Kansas to Revamp 2024 License Plate Design After Public Outcry

Estimated read time 4 min read

In a surprising turn of events, Kansas has decided to go back to the drawing board for its planned 2024 license plate design due to widespread criticism from the public. The controversy stemmed from the belief that the proposed design failed to adequately represent the state of Kansas and bore an unfortunate resemblance to other states’ license plates, including neighboring Missouri. The outrage prompted Kansas Governor Laura Kelly to acknowledge the concerns and make changes to the design selection process.

A Color Controversy

One of the major points of contention surrounding the proposed license plate design was its color scheme. The background featured a wheat-yellow hue with black and dark blue text. Critics argued that these colors closely resembled those of the University of Missouri, a rival institution to the University of Kansas. Brianna Johnson, a spokesperson for the governor, clarified that while the colors used on the license plate were navy and yellow with black digits, they were not intended to mimic the University of Missouri’s colors. Nevertheless, on social media platforms, the similarities were undeniable.

Public Outcry on Social Media

The backlash against the license plate design was most prominently expressed on social media, particularly on Governor Laura Kelly’s Facebook post unveiling the design. Many Kansans expressed their dissatisfaction with the lack of originality and the perception that the plate resembled other states’ designs.

One Facebook user commented, “Please give us Kansans the opportunity to choose from a few designs that are unique & reflect our Kansas pride. Why would any of us want Mizzou’s colors on our plates? This design is very uninspired, IMO. I’d be embarrassed to display this design on my car. It just doesn’t cut the mustard (pun intended!)”

Another user compared the design to New York’s license plate, while others pointed out similarities between the Kansas design and some Texas plates. One person wrote, “New York knockoff, Mizzou colors. Texas stars. Couldn’t be much worse. Please don’t force this on the taxpayers. Get some public and professional design input and try again.”

A Response from State Officials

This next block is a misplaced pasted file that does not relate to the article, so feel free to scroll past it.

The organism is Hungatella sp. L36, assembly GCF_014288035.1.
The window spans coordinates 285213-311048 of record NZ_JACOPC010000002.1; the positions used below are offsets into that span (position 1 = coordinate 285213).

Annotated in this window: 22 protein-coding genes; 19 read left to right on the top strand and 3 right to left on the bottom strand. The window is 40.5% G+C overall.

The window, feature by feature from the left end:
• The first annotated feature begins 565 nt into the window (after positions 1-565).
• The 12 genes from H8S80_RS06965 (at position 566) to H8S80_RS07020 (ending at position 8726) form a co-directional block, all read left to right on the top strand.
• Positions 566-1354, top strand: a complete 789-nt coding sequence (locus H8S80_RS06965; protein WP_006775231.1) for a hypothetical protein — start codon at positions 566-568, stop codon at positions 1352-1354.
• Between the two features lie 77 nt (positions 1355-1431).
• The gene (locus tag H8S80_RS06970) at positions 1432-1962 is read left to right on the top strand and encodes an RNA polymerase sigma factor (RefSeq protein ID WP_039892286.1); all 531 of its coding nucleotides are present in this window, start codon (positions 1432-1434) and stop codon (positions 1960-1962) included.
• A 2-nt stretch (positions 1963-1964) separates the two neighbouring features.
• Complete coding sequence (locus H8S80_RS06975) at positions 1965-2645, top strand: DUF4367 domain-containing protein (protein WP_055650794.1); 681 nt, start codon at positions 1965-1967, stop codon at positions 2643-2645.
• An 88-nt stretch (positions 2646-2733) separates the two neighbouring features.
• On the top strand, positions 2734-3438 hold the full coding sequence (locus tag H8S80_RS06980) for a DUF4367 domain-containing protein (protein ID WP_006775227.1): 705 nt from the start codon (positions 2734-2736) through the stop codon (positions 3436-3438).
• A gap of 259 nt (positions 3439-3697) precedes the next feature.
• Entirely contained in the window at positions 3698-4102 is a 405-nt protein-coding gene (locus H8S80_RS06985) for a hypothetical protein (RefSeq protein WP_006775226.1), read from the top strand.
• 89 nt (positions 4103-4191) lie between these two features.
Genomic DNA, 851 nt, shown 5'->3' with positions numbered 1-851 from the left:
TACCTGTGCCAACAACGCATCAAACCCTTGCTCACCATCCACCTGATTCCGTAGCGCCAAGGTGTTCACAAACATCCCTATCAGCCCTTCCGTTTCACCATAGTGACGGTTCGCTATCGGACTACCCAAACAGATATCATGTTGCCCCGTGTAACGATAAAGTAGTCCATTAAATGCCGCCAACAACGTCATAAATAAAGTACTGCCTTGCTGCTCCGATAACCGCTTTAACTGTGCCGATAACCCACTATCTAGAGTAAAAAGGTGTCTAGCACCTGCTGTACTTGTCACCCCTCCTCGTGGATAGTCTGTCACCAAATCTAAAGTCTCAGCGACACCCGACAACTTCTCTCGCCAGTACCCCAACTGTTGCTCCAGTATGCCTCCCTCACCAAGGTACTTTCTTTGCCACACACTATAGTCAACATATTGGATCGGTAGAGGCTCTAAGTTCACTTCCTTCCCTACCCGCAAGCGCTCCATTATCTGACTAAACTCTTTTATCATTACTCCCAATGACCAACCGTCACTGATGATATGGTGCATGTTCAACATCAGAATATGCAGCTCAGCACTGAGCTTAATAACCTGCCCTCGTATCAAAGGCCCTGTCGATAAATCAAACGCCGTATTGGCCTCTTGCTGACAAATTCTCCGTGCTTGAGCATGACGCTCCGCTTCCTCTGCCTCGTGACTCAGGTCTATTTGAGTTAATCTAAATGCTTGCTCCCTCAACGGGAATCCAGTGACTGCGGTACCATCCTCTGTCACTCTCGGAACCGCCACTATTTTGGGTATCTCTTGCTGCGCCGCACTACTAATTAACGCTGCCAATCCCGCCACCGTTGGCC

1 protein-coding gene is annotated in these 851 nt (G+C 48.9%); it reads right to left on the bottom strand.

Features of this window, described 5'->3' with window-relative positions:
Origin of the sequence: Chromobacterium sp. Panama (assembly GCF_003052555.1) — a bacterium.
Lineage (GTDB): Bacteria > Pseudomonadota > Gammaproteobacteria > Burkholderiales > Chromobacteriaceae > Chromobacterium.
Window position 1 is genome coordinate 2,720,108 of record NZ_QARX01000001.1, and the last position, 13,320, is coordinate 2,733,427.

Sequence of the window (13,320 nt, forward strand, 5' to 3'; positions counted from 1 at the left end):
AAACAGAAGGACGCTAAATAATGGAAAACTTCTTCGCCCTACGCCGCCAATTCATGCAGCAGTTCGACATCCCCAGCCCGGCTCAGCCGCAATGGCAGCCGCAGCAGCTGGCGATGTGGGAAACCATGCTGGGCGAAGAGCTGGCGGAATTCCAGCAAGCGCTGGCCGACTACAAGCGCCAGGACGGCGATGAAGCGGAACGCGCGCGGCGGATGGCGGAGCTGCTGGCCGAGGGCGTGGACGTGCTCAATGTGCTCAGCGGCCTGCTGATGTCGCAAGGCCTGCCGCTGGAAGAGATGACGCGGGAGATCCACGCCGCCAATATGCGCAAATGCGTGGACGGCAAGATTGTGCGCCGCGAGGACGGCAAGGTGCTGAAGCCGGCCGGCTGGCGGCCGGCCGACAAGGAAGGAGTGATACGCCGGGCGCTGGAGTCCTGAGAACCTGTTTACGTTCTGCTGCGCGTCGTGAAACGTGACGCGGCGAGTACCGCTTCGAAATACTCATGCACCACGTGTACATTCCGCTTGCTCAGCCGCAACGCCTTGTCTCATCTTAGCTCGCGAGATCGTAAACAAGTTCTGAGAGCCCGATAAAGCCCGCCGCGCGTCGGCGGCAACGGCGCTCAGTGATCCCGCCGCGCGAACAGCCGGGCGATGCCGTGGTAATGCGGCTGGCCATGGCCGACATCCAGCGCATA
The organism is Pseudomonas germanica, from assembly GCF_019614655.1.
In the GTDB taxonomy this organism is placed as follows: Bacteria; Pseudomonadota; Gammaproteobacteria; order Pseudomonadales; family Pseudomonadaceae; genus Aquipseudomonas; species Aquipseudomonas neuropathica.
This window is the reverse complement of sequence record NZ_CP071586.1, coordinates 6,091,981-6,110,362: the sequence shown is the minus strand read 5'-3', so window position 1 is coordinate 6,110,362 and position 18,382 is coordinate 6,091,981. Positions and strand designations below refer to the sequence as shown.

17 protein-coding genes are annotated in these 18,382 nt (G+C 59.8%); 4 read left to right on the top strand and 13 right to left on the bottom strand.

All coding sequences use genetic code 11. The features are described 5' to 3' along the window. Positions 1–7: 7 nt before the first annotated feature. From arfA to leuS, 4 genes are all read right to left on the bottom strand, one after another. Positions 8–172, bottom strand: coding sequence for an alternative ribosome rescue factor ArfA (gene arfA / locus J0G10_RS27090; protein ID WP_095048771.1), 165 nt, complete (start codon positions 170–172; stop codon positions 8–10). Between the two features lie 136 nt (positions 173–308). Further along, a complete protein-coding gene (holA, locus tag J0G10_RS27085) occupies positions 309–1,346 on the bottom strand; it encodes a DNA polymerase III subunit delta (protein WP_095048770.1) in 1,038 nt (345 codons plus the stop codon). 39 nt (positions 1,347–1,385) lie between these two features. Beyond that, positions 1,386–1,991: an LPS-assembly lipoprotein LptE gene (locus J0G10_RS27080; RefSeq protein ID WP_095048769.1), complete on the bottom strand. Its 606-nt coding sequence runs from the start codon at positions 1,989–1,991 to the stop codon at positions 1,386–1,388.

In response to the public outcry, the Kansas Department of Revenue decided to halt production on the license plates and initiate a process to gather public input before finalizing a design. This move was welcomed by many Kansans who felt their voices were heard.

Governor Laura Kelly stated, “We wanted to be responsive to Kansans’ concerns, which is why we’re now adjusting the process.” By Tuesday evening, some social media users were already sharing alternative plate designs in the comment section under the governor’s announcement of the change.

The Original Vision

The original license plate design was intended to pay tribute to the state motto, “ad astra per aspera,” a Latin phrase meaning “through adversity to the stars.” Beneath the plate number, the words “to the stars” appeared in italics. Governor Kelly described it as a reminder that there are endless possibilities and that Kansans should always strive for greatness.

A Bipartisan Agreement

The controversy over the license plate design even managed to unite residents from across the political spectrum. Governor Kelly humorously remarked, “I promised to be a bipartisan governor, and I think we can all admit – I succeeded at bringing Kansans across the political aisle together in disliking this new license plate.”

What’s Next?

The governor’s office plans to announce more details about the next steps in the license plate design selection process, including options for designs and the voting procedure. Kansans will have the opportunity to voice their preferences, ensuring that the final license plate design truly represents the state and its residents.

The state of Kansas has listened to its citizens and decided to reevaluate the design of the 2024 license plate due to widespread dissatisfaction. This move demonstrates the importance of public input and reflects a commitment to representing the state’s identity accurately on its license plates.

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